o   health data is easy to re-identify: http://thedatamap.org/risks.html

The consequences of the lack of patient privacy (control over personal health data) are millions people act to keep health data private:

  • Today 40-50 million people/year act to try to keep health data private:

o   37.5 million people every year hide information to try to keep it private

§  November, 2005. National Consumer Health Privacy Survey, California Healthcare Foundation:http://www.chcf.org/publications/2005/11/national-consumer-health-privacy-survey-2005

o   Over 5 million every year avoid or delay early diagnosis for cancer, mental illness, or sexually-transmitted diseases

§  65 Fed. Reg. at 82,779, 65 Fed. Reg. at 82,777, 65 Fed. Reg. at 82,778

§  Or see page 7: http://patientprivacyrights.org/wp-content/uploads/2010/08/The-Case-for-Informed-Consent.pdf

Technology can ensure all the benefits and prevent harms. The idea that we must surrender privacy forever to ‘wire’ the healthcare system is false.

Technology should “do no harm” to patients. The cure is to use tough privacy-enhancing technologies.

Healthcare.gov sends user information to third parties, violating its own privacy policy

You might be interested in this story “Healthcare.gov sends user information to third parties, violating its own privacy policy.” 

The site sends user information to third parties like Pingdom and DoubleClick that are hidden data collectors.  Here you can find a screenshot in which Ghostery is used to show 7 hidden trackers: Healthcare.gov trackers

 

Update on Adobe Attack: Millions More Victims

Check out the latest from Debra Diener, courtesy of Privacy Made Simple.

 

Back on October 4th and 7th, I wrote about the hackers who had gotten into the customer Adobe files (see, “Top 5 Things to Know About Abobe Hacking” and “Alert! Adobe Hacking Update”).

 

When the breach was first reported, Brad Arkin, Adobe’s Chief Security Officer, estimated there were around 2.9 million Adobe customers whose Adobe IDs, names, encrypted passwords, encrypted credit and/or debit card numbers (and expiration dates) along with order details had been hacked.  That now seems like a vastly underestimated number.

 

Anna Brading just reported that the final number is 38 million active Adobe customers (see, nakedsecurity.sophos.com; “Adobe breach THIRTEEN times worse than thought”).  Ms. Brading’s report is based on an announcement by Heather Edell, an Adobe spokesperson.   In her announcement, Ms. Edell says that Adobe has finished its investigation during which it identified the 38 million Adobe customers with active accounts who were affected.  Ms. Edell says those customers have already been contacted and that Adobe is now investigating whether any inactive Adobe customer accounts were hacked.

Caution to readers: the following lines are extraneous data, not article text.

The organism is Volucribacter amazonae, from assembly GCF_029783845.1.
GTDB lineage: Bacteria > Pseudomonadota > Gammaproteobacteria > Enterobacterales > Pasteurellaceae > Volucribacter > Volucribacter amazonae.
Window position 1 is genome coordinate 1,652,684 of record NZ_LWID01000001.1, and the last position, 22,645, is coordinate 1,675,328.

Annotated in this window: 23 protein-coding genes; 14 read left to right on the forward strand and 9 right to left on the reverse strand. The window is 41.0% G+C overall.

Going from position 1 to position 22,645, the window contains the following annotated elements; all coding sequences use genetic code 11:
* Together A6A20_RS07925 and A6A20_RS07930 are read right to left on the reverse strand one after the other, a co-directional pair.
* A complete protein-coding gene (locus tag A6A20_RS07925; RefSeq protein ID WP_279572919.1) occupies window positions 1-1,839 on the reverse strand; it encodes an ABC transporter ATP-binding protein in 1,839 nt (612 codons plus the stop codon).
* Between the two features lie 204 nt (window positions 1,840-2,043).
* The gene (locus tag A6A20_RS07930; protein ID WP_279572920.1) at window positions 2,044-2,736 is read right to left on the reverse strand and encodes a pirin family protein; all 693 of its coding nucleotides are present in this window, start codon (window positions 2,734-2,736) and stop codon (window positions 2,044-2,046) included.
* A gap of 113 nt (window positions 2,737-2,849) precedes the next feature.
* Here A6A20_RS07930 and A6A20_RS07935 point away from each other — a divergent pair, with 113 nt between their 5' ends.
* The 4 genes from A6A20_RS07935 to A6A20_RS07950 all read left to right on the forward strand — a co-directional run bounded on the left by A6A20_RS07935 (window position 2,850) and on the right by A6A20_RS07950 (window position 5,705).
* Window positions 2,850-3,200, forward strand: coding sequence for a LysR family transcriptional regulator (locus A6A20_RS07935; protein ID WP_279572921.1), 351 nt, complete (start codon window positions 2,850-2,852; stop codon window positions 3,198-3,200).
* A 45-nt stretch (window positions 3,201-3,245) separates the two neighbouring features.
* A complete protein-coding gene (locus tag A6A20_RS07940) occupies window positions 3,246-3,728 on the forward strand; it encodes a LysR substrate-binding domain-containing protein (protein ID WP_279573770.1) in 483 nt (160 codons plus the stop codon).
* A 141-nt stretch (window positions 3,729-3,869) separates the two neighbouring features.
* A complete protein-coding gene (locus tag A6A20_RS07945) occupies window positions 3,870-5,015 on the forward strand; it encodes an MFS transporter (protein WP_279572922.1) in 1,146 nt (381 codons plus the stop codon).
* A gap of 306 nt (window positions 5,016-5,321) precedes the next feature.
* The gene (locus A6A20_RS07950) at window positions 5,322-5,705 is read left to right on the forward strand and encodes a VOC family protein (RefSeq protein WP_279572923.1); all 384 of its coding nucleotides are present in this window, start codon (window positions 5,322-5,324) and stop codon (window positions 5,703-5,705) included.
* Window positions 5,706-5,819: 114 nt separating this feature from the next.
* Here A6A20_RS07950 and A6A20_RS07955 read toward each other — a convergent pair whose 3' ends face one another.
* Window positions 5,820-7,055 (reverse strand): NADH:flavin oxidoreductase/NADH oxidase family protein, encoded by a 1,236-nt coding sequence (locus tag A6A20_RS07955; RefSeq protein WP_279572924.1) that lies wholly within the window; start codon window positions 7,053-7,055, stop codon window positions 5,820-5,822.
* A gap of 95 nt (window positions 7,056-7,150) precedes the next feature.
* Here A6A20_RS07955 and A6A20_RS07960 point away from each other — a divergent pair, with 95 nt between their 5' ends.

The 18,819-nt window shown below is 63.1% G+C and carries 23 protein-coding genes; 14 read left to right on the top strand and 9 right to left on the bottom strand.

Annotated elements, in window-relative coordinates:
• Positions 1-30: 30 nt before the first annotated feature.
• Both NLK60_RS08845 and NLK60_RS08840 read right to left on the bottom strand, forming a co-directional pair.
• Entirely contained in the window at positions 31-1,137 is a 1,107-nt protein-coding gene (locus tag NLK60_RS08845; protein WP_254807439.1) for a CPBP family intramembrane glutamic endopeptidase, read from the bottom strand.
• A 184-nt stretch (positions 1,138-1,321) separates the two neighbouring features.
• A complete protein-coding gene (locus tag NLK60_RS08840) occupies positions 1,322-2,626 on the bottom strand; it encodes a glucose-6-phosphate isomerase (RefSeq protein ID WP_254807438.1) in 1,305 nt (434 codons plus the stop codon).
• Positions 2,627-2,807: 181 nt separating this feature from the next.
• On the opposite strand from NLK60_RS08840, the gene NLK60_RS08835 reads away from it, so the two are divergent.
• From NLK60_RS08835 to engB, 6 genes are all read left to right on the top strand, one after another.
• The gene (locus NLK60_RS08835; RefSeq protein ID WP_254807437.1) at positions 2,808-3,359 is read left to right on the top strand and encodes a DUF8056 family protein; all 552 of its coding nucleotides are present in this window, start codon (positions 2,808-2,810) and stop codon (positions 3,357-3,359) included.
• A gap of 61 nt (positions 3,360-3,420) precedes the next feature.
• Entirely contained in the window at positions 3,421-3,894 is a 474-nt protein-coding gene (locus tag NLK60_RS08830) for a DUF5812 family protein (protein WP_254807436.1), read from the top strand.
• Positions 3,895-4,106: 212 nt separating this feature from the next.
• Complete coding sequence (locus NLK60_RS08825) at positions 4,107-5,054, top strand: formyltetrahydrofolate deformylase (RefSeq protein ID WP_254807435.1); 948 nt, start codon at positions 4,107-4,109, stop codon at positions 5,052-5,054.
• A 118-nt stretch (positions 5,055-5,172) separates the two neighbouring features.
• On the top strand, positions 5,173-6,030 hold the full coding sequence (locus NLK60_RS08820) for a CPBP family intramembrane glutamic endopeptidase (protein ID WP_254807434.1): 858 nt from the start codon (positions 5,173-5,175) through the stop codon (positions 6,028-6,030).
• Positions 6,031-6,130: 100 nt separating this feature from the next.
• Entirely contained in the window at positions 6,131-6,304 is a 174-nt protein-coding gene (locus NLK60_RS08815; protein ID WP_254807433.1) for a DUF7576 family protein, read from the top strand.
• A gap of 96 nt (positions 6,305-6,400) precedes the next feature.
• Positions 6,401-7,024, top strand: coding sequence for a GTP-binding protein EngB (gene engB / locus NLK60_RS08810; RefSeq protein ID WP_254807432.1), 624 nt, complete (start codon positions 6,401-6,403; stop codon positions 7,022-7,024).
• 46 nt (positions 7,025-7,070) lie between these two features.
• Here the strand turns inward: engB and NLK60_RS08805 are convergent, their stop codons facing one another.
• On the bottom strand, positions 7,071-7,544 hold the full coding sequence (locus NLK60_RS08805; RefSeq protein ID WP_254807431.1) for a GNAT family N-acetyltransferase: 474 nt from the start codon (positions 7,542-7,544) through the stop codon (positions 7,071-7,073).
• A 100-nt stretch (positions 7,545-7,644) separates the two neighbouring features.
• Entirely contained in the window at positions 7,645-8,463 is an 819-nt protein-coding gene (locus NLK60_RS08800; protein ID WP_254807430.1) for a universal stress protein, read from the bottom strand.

This is a “heads up” to Adobe customers — keep an eye on your credit and debit card bills and other financial account statements.  Remember to change passwords and don’t use the same one for multiple accounts.  Do check the Adobe website for further updates.

 courtesy of Privacy Made Simple.

Shine a Light on Online Tracking

Check out the latest from Debra Diener, courtesy of Privacy Made Simple.

 

Many consumers know that advertisers and companies are tracking their online footprints.  People might not like it but they accept it as part of using the Internet regularly.

Mozilla understands that consumers might want to know whose tracking them. To do so, Mozilla created Lightbeam, a new app that allows consumers to do just that.  It’s an add-on that can be downloaded onto the Firefox browser.  Lightbeam is an updated version of Collusion which is an earlier Firefox add-on.

How does Lightbeam work?  Nick Heath has an excellent article that also has a screen shot showing how LIghtbeam works (www.zdnet.com; “Want to know who’s spying on you online? There’s an app for that”; October 25).   In a nutshell, per Mr. Heath, each time a consumer visits a website Lightbeam will log “….every web address that is connecting to your machine, revealing how visiting a single website can result in your computer to (sic) connecting to many different web servers. Each of these servers may be controlled by different companies, and send and collect different information —for example, serving up images and adverts on the site or placing tracking cookies on your computer.”

Mr. Heath’s screen shot is a visual depiction of what a consumer will be able to see about the tracking.

I went to the Mozilla site to read more about Lightbeam (https://addons.mozilla.org; “Lightbeam for Firefox 1.0.2″).  The Mozilla site has more details about Lightbeam and the fact that it will enable consumers who download it to see both first and third party sites with which the consumer is interacting.  Consumers will, per the Mozilla article, be able to save a copy of the “connection history” which is the place where a consumer “…can see the specific data collected by the add-on.”

Consumers might want to take a look at Lightbeam, if for no other reason, to understand more about the different methods being used for online tracking.

What a Small Moment in the Obamacare Debate Says About Ideological Media

Politics aside, a huge majority of the public agrees that ALL personal information should be protected online, not just when they apply for Obamacare, use electronic health systems, or search online about health.  The right to control the use of personal health data is strongly supported by 95% of Americans.

But like the public, the author doesn’t know that government and corporations already have access to every citizen’s personal health information. See: http://patientprivacyrights.org/truth-hipaa/  HIPAA has not protected our rights to health ‘privacy’ since 2002.

Key conclusions: